2012 tax season: What’s new this year

For many, filing a tax return is the most significant financial transaction of the year so it deserves some real attention. The deadline may be two months away on April 30, but it’s never too sooner to get started.

No sooner has the RRSP deadline passed then along comes your T4, along with all the other slips you need for your 2011 tax return. While you may be tempted to toss them in a drawer for now, don’t give in.

For many, filing a tax return is the most significant financial transaction of the year so it deserves some real attention. The deadline may be two months away on April 30, but it’s never too sooner to get started.

    MORE RELATED TO THIS STORY
            Six wealth-building tips for Canadian couples
            7 new tax rules that could save you money
            How to claim unclaimed money in Canada 

There are plenty of ways to file a tax return that is mathematically correct. But what you really want is to file a return that offers you the best benefit. The best way to do that is to file all the returns in your family at once so that the system works to the best benefit of the family unit.

I’ve counted close to 60 changes to this year’s general tax return, which is not unusual. Many of the changes are from such things as the indexing of tax credits, changing tax brackets and altering clawback ceilings. Notable for the 2012 tax filing season are federal tax changes for families with children, changes that affects students and investors and those of interest to pre and post-retirees. The best news is that there are only two new lines on the federal tax return, one related to volunteer firefighters and the other a tax credit for children’s arts programs.  Related: 11 questions you were afraid to ask the taxman

For Ontario residents, there is a major change in how provincial refundable tax credits will be paid. That could significantly shrink the size of your refund now, in favor of increased monthly cash flow by the summer.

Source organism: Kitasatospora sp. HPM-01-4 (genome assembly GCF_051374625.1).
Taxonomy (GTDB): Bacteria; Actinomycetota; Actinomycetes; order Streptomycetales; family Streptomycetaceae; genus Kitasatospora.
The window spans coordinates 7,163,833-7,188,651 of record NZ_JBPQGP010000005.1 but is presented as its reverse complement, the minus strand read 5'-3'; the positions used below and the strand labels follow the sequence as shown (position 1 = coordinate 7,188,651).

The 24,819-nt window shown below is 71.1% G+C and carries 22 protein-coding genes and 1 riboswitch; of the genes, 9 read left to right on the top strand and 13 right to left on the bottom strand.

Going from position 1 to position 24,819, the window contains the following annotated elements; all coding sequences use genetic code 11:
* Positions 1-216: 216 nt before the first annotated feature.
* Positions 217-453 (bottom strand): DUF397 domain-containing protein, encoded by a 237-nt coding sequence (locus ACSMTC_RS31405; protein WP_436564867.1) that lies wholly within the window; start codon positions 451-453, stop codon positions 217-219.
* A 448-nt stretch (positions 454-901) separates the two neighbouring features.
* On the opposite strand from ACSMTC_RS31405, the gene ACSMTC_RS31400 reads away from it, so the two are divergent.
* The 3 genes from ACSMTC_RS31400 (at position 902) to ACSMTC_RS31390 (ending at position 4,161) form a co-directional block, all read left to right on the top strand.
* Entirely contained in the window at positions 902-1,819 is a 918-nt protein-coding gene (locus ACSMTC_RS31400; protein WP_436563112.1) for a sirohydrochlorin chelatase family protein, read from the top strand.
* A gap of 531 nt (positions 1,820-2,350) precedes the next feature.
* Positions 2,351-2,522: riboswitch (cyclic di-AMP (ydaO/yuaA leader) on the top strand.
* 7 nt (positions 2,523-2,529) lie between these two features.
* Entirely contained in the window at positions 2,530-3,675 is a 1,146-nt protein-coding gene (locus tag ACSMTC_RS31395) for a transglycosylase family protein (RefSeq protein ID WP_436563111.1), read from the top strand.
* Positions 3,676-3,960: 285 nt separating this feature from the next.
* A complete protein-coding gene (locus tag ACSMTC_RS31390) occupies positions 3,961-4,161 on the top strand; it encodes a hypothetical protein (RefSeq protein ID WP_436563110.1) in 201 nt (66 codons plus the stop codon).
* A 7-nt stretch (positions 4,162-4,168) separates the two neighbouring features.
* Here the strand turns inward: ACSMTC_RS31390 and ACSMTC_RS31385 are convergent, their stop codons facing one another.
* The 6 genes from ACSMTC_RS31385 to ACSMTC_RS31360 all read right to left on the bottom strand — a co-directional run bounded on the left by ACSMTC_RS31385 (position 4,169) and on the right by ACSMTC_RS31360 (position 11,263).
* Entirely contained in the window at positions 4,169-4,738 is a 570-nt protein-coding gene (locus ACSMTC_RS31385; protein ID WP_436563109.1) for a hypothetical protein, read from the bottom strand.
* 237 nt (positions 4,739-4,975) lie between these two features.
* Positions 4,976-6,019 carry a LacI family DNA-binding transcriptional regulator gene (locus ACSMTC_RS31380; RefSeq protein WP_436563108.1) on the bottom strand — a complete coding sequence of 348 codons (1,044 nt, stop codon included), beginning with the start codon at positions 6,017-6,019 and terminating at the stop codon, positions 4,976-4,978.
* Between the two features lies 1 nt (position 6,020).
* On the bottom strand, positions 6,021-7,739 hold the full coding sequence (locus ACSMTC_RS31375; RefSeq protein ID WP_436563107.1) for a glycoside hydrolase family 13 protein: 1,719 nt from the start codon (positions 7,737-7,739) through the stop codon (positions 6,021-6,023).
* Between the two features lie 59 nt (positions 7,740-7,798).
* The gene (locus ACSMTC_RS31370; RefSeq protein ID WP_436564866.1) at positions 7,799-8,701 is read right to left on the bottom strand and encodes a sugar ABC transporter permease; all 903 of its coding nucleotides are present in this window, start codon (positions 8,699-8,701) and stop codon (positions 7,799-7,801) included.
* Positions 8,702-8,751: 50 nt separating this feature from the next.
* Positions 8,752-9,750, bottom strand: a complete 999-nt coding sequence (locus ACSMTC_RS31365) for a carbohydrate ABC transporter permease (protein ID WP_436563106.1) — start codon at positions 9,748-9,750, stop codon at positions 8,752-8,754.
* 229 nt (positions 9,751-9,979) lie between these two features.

So let’s start there in our review of what’s new for you.

Ontario Trillium Benefit

On July 1, Ontario is introducing a new ‘super’ tax credit that combines the provincial sales tax credit, energy and property tax credit and the Northern Ontario energy credit. The amount varies by income, your rent or property taxes, energy costs and where you live. It will be paid on the 10th of each month. This will reduce your tax refund, but come July, your monthly cash flow will increase. Try to save that money in your RRSP or TFSA, to make it grow. Note, the credit cannot be discounted by tax discounters.

Children’s arts amount

This new federal tax credit of up to $500 is available for costs of registering children under 16 in a qualifying arts, cultural, recreational or developmental program. These include classes in the literary, performing or visual arts, music and language classes, as well as tutoring for academic subjects. An additional $500 is available for disabled children under 18 if at least $100 is spent.

The programs must run at least eight consecutive weeks or in the case of camps, five consecutive days, but cannot be part of the school curriculum.

Doubling up on claims won’t work either. Claim expenses that qualify for the child care expense provision first, then the leftover amounts under the Children’s Arts Amount.

The credit yields a tax savings of $75, or $150 if the child is disabled.

Changes for students

Students can now claim certain exam fees if the exams are written to get a professional status recognized by the federal or provincial governments or required to qualify as a licensed or certified tradesperson. The tuition amount is based on a calendar, not academic year, and fees must be over $100.

A related change sees the minimum qualifying time for a course for full-time students studying abroad falling from 13 to three consecutive weeks. This is for the purposes of claiming the tuition, education and textbook amounts and the Education Assistance Payments under a Registered Education Savings Plan (RESP).